Die Walküre

Date: July 10 – 15, 2012 (second of two Cycles)
Conductor: Kent Nagano
Production: Andreas Kriegenburg
Location: Bavarian State Opera, Munich.

If Andreas Kriegenburg laid the foundation for his Ring concept in Das Rheingold, this Walküre did not so much dismantle it as it did perverse its original cohesion. If in Rheingold human bodies were props for innate objects or metaphorical depictions of abstractions, human bodies were depicted here simply as human bodies.

In Act 1, the Wälsung twins shuttled around nurses, who were busy embalming the cadavers of fallen heroes into mummies, as if trying to depict a war-ravaged, ungovernable world. The difference in the treatment of human bodies may seem trivial, but the poetic treatment of human bodies as physical or allegorical depictions of something else, in Rheingold, seemed lost. Further, the treatment of human bodies here also seemed forced and unnecessary, as if Kriegenburg mandated himself to use his actors even though the flow of the story did not necessarily require their presence.

In Act 2, a wooden back board would move forwards and backwards, thereby creating an illusion that the proscenium was a view finder that was being zoomed in and out. Whether it was Fricka giving her moral lesson, or Wotan given an impassioned defense, by moving the back board towards the stage apron, this nifty little stagecraft allowed the audience to focus even more on the main narrator. Unfortunately, this trick was simply unused in the rest of the Cycle.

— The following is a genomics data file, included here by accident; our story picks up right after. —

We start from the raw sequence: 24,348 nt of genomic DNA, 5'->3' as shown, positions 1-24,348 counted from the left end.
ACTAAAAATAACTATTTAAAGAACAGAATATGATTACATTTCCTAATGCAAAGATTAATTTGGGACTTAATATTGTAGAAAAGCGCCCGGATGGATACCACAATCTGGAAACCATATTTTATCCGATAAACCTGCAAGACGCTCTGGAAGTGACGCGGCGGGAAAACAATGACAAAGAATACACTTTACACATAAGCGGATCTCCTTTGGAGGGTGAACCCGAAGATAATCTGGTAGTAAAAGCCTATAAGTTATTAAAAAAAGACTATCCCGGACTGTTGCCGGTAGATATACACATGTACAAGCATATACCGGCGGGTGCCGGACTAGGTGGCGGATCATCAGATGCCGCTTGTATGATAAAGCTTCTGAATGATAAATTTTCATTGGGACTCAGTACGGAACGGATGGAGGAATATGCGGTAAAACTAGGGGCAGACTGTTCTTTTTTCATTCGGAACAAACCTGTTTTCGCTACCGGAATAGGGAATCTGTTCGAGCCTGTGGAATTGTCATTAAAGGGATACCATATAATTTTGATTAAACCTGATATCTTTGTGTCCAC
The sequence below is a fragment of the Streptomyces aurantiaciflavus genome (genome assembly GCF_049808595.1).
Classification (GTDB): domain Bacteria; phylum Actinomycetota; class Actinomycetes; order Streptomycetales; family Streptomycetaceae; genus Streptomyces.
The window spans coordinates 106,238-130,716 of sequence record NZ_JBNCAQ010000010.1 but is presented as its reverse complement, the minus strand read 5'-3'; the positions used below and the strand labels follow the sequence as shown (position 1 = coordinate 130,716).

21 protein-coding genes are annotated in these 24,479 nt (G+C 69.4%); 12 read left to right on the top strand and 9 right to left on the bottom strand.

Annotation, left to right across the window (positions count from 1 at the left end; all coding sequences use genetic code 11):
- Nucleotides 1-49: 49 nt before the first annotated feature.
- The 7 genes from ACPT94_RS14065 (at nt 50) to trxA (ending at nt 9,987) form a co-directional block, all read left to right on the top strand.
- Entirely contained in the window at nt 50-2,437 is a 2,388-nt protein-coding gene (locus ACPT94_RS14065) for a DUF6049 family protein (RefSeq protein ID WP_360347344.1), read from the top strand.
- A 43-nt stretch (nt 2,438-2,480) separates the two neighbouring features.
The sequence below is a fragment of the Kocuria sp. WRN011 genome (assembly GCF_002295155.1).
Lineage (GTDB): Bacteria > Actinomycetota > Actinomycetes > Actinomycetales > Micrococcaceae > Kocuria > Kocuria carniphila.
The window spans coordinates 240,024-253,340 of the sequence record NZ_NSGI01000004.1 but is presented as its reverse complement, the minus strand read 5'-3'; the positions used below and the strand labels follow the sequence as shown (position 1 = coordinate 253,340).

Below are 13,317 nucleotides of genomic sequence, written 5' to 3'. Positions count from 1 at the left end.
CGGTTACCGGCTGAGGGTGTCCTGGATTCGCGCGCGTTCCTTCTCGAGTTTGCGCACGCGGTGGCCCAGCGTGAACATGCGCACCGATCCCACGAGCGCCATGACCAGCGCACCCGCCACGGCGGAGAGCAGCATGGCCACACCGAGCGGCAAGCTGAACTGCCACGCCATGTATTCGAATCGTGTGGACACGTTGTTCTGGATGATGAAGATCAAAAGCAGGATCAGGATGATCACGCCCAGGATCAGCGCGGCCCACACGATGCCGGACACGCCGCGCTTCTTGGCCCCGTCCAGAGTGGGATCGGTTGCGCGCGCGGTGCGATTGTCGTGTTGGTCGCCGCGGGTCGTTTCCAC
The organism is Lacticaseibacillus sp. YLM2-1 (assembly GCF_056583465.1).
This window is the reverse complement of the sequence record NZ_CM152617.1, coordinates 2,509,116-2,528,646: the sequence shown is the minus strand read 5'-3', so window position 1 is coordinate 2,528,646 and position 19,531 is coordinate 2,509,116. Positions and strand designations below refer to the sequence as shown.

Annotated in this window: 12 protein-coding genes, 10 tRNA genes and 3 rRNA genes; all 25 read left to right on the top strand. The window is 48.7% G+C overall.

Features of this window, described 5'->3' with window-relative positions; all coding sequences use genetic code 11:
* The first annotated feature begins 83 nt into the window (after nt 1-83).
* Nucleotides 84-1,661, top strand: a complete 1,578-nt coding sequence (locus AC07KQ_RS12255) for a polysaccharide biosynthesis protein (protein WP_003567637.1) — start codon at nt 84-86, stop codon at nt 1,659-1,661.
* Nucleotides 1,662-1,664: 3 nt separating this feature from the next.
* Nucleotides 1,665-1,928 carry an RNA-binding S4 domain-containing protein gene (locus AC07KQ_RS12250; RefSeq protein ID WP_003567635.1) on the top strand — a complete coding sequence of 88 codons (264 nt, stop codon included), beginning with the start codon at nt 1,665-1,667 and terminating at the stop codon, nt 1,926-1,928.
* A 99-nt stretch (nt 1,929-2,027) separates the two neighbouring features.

If there was one singular moment in Die Walküre, if not in the entire Ring, when the audience truly anticipated something, it would be the start of Act 3, The Ride of the Valkyries. Here, Ritt was preceded by a four-minute, orchestra-less dance choreography by choreographer Zenta Haerter. Eight pairs of female dancers depicted the eight horses on which the Valkyrie sisters would ride. Dressed in petite metallic-silver uniform jumpers and dark army boots, nobody would accuse costume designer Andrea Schraad of not trying to make this scene interesting. Haerter’s choreography, if anything, boiled with energy. When the dancers slung their hair with a vigorous angular momentum, the imagery of eight wild horses flinging their tails in impatience came to the fore. The problem was with timing and length: with the audience eagerly anticipating Wagner’s Ritt music after the break, a music-less dance that lasted more than four minutes was simply too long. Boos erupted before the dance number finished. Even Nagano released a slight grin, as if he anticipated the booing all along. Sympathetic cheers sounded more like a disapproval of the boos than a genuine expression of excitement. The boos were obviously not for the dancers, but sadly the dancers seemed consumed by the audience’s disappointment. No amount of applauses at their curtain call would reverse that.